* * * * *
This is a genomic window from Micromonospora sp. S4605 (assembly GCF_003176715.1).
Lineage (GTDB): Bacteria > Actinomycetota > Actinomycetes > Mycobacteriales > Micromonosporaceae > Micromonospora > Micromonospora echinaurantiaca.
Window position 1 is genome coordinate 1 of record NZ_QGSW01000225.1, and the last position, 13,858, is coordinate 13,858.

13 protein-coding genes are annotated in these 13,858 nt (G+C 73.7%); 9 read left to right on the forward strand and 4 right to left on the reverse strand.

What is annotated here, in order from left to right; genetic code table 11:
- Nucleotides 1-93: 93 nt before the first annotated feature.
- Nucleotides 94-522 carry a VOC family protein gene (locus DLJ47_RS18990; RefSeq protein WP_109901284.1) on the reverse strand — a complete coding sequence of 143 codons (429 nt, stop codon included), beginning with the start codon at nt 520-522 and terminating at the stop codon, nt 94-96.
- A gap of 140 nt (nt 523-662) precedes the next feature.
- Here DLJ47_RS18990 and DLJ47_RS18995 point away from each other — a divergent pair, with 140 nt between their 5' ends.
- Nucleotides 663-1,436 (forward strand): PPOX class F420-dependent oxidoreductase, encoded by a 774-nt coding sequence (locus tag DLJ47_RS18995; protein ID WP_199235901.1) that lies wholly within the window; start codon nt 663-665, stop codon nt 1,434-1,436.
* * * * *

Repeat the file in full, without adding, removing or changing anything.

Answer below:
This is a genomic window from Micromonospora sp. S4605 (assembly GCF_003176715.1).
Lineage (GTDB): Bacteria > Actinomycetota > Actinomycetes > Mycobacteriales > Micromonosporaceae > Micromonospora > Micromonospora echinaurantiaca.
Window position 1 is genome coordinate 1 of record NZ_QGSW01000225.1, and the last position, 13,858, is coordinate 13,858.

13 protein-coding genes are annotated in these 13,858 nt (G+C 73.7%); 9 read left to right on the forward strand and 4 right to left on the reverse strand.

What is annotated here, in order from left to right; genetic code table 11:
- Nucleotides 1-93: 93 nt before the first annotated feature.
- Nucleotides 94-522 carry a VOC family protein gene (locus DLJ47_RS18990; RefSeq protein WP_109901284.1) on the reverse strand — a complete coding sequence of 143 codons (429 nt, stop codon included), beginning with the start codon at nt 520-522 and terminating at the stop codon, nt 94-96.
- A gap of 140 nt (nt 523-662) precedes the next feature.
- Here DLJ47_RS18990 and DLJ47_RS18995 point away from each other — a divergent pair, with 140 nt between their 5' ends.
- Nucleotides 663-1,436 (forward strand): PPOX class F420-dependent oxidoreductase, encoded by a 774-nt coding sequence (locus tag DLJ47_RS18995; protein ID WP_199235901.1) that lies wholly within the window; start codon nt 663-665, stop codon nt 1,434-1,436.